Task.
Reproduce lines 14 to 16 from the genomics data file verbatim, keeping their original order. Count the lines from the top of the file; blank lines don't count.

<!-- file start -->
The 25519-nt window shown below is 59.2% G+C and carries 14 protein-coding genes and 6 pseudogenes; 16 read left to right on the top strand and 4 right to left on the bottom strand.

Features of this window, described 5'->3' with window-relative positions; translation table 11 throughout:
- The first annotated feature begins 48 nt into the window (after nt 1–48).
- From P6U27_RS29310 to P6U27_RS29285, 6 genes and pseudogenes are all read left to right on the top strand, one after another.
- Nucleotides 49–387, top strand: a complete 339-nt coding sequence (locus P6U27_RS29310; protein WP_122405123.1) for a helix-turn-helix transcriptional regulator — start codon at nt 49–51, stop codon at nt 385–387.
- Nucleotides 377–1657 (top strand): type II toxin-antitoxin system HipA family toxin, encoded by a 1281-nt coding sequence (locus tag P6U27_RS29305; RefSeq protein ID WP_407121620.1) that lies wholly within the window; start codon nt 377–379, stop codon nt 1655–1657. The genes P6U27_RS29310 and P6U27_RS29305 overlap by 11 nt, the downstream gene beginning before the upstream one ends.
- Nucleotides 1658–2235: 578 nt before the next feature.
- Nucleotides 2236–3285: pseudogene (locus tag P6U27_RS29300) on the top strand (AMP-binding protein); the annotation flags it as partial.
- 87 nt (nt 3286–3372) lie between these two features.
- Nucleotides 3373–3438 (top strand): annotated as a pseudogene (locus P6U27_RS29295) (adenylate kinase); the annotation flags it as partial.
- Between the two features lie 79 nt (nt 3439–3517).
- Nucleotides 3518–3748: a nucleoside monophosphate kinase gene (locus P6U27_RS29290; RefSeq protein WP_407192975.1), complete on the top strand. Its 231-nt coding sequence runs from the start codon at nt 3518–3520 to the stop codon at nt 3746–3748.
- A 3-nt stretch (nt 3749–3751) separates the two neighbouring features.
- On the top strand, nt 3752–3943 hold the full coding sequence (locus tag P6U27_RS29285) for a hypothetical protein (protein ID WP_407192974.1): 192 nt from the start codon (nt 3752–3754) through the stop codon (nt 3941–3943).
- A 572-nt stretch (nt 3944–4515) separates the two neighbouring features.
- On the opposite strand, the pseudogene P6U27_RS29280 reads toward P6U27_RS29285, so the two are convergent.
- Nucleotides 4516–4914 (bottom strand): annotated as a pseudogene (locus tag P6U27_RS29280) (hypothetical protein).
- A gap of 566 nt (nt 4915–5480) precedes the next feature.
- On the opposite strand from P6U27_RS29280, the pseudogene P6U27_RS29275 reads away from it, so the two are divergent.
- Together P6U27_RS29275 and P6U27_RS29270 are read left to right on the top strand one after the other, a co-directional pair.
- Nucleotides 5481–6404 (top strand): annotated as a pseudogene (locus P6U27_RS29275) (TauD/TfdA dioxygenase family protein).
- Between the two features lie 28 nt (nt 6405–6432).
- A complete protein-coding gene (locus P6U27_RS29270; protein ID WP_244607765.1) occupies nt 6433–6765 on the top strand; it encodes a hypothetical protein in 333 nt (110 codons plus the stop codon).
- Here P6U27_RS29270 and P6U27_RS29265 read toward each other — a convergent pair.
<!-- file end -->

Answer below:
- On the top strand, nt 3752–3943 hold the full coding sequence (locus tag P6U27_RS29285) for a hypothetical protein (protein ID WP_407192974.1): 192 nt from the start codon (nt 3752–3754) through the stop codon (nt 3941–3943).
- A 572-nt stretch (nt 3944–4515) separates the two neighbouring features.
- On the opposite strand, the pseudogene P6U27_RS29280 reads toward P6U27_RS29285, so the two are convergent.